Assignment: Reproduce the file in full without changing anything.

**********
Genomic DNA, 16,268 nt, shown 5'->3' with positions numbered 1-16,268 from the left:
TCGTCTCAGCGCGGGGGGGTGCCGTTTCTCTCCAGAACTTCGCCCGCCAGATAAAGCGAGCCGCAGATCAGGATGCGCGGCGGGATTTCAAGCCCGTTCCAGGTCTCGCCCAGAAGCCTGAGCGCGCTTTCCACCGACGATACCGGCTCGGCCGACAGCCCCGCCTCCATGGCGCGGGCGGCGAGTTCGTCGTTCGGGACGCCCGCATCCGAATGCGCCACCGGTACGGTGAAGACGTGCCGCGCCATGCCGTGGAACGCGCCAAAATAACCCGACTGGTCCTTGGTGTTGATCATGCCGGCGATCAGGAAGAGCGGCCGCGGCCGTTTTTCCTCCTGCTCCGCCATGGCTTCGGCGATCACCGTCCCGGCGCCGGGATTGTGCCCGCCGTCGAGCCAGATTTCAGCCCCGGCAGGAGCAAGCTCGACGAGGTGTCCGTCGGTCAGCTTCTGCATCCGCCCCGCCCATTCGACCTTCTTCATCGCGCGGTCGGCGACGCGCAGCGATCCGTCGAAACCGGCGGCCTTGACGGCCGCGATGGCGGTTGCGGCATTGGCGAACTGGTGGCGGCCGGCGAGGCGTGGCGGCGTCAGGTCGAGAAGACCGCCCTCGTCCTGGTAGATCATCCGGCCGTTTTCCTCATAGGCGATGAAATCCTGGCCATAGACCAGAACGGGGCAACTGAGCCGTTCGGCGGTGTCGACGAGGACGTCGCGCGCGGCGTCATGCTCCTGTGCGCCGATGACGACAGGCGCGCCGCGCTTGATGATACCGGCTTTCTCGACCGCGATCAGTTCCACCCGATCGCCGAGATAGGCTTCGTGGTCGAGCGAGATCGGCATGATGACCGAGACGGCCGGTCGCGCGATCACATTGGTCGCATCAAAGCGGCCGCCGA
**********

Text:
Genomic DNA, 16,268 nt, shown 5'->3' with positions numbered 1-16,268 from the left:
TCGTCTCAGCGCGGGGGGGTGCCGTTTCTCTCCAGAACTTCGCCCGCCAGATAAAGCGAGCCGCAGATCAGGATGCGCGGCGGGATTTCAAGCCCGTTCCAGGTCTCGCCCAGAAGCCTGAGCGCGCTTTCCACCGACGATACCGGCTCGGCCGACAGCCCCGCCTCCATGGCGCGGGCGGCGAGTTCGTCGTTCGGGACGCCCGCATCCGAATGCGCCACCGGTACGGTGAAGACGTGCCGCGCCATGCCGTGGAACGCGCCAAAATAACCCGACTGGTCCTTGGTGTTGATCATGCCGGCGATCAGGAAGAGCGGCCGCGGCCGTTTTTCCTCCTGCTCCGCCATGGCTTCGGCGATCACCGTCCCGGCGCCGGGATTGTGCCCGCCGTCGAGCCAGATTTCAGCCCCGGCAGGAGCAAGCTCGACGAGGTGTCCGTCGGTCAGCTTCTGCATCCGCCCCGCCCATTCGACCTTCTTCATCGCGCGGTCGGCGACGCGCAGCGATCCGTCGAAACCGGCGGCCTTGACGGCCGCGATGGCGGTTGCGGCATTGGCGAACTGGTGGCGGCCGGCGAGGCGTGGCGGCGTCAGGTCGAGAAGACCGCCCTCGTCCTGGTAGATCATCCGGCCGTTTTCCTCATAGGCGATGAAATCCTGGCCATAGACCAGAACGGGGCAACTGAGCCGTTCGGCGGTGTCGACGAGGACGTCGCGCGCGGCGTCATGCTCCTGTGCGCCGATGACGACAGGCGCGCCGCGCTTGATGATACCGGCTTTCTCGACCGCGATCAGTTCCACCCGATCGCCGAGATAGGCTTCGTGGTCGAGCGAGATCGGCATGATGACCGAGACGGCCGGTCGCGCGATCACATTGGTCGCATCAAAGCGGCCGCCGA